7 Areas To Develop To Become An Exceptional Leader
I spent a large portion of my ministry as a Student Pastor. Like many with a student ministry background, I remember many aspects of my experience fondly; others, I'd like to forget. Regardless, my years as a student pastor were foundational as I learned invaluable lessons that taught me how to lead well.
As I look back on my early years of ministry, however, I realize that there were areas in which nobody took the time to coach me. I was left, sometimes, to learn on my own.
If you’re currently a new leader in ministry or have one on your team, here are seven areas of leadership to focus on developing.
1. Understand The Bigger Picture
In life, and in ministry, it's often difficult to see the forest for the trees (or so the saying goes). You step into a new role or new church and you’re drowning in details, having to remember names, adopt to a new culture – the list goes on. Be mindful that your work is a part of something bigger. It’s often easy to lose sight of the fact that you and every other team member are commissioned to help push the entire organization forward, not just your role or area of expertise.
How can you adopt the vision of the organization and adapt it to your specific environment?
2. Carry Yourself With Professionalism
If you're a young leader in ministry, focus on maturing as a professional. For example, you might be a new Student Pastor. Student Pastors need to relate to teenagers and adults alike. However, I’ve seen numerous Student Pastors fail to understand that they themselves are no longer students. Relevance should not be an excuse for immaturity. Have fun creating an engaging culture for students to engage in a relationship with Christ, but carry yourself as a leader and not another eighteen year old.
How can you be mindful of when it’s appropriate to act like a student and when it’s time to show some maturity?
"Have fun and create an engaging culture for students to engage in a relationship with Christ, but carry yourself as a leader and not another eighteen year old."
It is the perfect season for you to continue to grow and learn. Although it may not seem possible due to time constraints, you likely have more time now than you will later. Things only get more consuming as time goes on. Use your time wisely and invest in the leader you want to be in the future.
What are you reading and how are you currently growing yourself?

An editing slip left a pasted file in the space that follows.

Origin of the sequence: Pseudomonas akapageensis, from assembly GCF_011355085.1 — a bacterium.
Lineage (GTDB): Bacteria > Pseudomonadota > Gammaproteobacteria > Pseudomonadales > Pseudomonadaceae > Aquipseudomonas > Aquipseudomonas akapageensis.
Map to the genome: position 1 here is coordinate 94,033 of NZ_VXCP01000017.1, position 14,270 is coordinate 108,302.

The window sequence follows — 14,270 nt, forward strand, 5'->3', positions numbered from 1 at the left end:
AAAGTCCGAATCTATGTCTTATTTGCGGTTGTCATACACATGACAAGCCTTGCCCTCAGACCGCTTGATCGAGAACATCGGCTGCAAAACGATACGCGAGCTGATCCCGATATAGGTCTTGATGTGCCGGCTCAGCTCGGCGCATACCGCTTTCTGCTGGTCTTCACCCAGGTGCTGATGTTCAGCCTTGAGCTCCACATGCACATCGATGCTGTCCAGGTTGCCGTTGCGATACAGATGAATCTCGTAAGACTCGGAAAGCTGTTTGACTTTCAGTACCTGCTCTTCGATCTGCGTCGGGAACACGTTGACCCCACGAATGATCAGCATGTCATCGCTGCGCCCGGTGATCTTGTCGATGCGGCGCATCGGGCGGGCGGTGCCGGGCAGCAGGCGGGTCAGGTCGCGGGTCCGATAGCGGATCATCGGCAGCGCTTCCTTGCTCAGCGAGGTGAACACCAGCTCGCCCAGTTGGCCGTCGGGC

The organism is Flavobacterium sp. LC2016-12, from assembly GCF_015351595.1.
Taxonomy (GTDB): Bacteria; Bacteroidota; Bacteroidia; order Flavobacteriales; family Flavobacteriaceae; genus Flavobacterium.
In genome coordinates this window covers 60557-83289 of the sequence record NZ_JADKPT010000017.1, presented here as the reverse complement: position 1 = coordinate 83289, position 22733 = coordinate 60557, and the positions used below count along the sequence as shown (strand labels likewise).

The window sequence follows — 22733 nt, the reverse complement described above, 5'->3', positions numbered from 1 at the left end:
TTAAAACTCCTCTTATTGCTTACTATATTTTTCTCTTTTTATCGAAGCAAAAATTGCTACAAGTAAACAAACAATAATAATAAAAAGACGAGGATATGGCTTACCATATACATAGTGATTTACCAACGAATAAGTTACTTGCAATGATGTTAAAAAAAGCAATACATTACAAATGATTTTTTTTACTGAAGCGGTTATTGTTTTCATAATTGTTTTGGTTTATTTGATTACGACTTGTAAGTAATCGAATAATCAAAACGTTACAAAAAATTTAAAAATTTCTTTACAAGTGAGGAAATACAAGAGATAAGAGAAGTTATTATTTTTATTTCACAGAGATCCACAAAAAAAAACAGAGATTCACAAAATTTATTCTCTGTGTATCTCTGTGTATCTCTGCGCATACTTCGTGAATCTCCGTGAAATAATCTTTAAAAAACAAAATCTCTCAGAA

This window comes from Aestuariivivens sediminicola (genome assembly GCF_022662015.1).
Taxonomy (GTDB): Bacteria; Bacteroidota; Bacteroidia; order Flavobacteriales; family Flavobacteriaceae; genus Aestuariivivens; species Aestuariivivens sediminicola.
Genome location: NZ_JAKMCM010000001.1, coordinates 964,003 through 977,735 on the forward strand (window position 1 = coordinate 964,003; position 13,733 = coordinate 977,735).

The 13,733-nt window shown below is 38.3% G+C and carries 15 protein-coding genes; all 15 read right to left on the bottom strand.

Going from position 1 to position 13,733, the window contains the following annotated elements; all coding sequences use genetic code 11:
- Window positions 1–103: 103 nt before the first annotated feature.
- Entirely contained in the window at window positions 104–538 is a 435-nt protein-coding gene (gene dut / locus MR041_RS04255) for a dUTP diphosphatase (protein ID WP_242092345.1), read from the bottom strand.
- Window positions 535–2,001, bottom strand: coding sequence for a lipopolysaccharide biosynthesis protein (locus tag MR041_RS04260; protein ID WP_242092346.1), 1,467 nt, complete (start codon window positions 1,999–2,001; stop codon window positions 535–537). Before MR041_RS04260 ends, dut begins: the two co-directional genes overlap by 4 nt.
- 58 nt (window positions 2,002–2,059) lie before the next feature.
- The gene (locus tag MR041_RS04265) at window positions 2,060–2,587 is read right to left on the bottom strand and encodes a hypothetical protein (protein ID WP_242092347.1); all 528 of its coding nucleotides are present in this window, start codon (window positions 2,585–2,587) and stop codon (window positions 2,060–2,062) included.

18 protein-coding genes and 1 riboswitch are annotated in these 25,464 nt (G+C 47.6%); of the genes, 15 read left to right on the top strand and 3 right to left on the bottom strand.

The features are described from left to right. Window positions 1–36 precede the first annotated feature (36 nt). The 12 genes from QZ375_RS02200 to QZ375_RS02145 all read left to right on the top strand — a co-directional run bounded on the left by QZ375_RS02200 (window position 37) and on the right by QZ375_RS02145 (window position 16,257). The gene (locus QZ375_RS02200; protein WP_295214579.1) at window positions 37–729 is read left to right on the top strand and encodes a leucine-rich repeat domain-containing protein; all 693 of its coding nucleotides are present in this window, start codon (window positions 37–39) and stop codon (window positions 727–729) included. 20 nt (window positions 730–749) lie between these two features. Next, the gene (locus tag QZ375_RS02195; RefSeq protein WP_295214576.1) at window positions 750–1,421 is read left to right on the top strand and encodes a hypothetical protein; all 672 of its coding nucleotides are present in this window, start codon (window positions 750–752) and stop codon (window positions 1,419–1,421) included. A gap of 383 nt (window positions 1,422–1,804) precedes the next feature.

4. Know Who You Are & Who You Are Not
At Vanderbloemen Search Group, we are always asking candidates what type of leader they are. Typically, we find there are three areas that pastors operate in (some more than others).
- The teacher – those who love to study God's Word and prepare to engage a crowd with a message. These generally thrive on stage and enjoy communicating.
- The pastor – those that truly love the one-on-one encounters and by nature are counselors, mentors, and listeners. Shepherding is what fuels this group.
- The leader – those that thrive on systems and team building. Candidates that enjoy motivating people and spearheading initiatives.
In full-time ministry, we generally wear all these hats. However, as a young leader, you should begin to determine which area fuels you most and how you best operate. Know where you’re strong and where you’re weak. Self-awareness is a valuable commodity.
What type of leader are you and what areas do you thrive in?
5. Arrogance Will Get You Nowhere
Nobody likes arrogance. Don’t sink yourself before you’ve started. The best leaders live with open hands and humility. Jesus came to serve, not to be served. I’ve often heard it said that humility can be learned in public or in private but the choice is ours to make.
What are you doing to keep your pride in check?
6. Organize Your Time
We all have to choose how to use the same amount of hours each day. I’m a big believer in knowing exactly where that time goes. If you're not managing your time, then I can almost guarantee you that you are losing hours each day to pointless causes. This would have revolutionized my early ministry. Spend the next week logging each of your hours on a calendar and I can guarantee you’ll be more productive, or at least have more time to kill in the future.
What can you start putting on a regular schedule to streamline your time?
7. Replicate Yourself
Begin the succession process, even if you're not the Senior Pastor. Pinpoint two to three possible candidates that can do your job and begin to invest time into them. One of the worst things you can do is leave your role and the current team empty-handed. Your leadership will shine the brightest if, when you leave, your absence isn’t felt.
Can you name two to three key volunteers that you’re investing heavily into?
"One of the worst things you can do is leave your role and the current team empty-handed. Your leadership will shine the brightest if, when you leave, your absence isn’t felt."
Ministry isn’t for the faint of heart. For example, the national average tenure of a Student Pastor is just 18 months. If you’re a current Student Pastor or a young leader, take these tips and begin to apply them. Seek out a coach or mentor to walk with you through these areas. If you’re a Senior Pastor or team leader that has young leaders on the team, spend some time investing in them. Help them become the leader and pastor God has called them to be.
Subscribe to Blog
Topics of Interest
- Senior Leadership
- Team Building
- Church Development
- Hiring & Staffing
- Search Committees
- Job Searching
- Student & Children
- Associate & Campus
- Job Seeking
- Worship & Creative Arts
- For Profit & Parachurch
- Free Downloads
- Our Team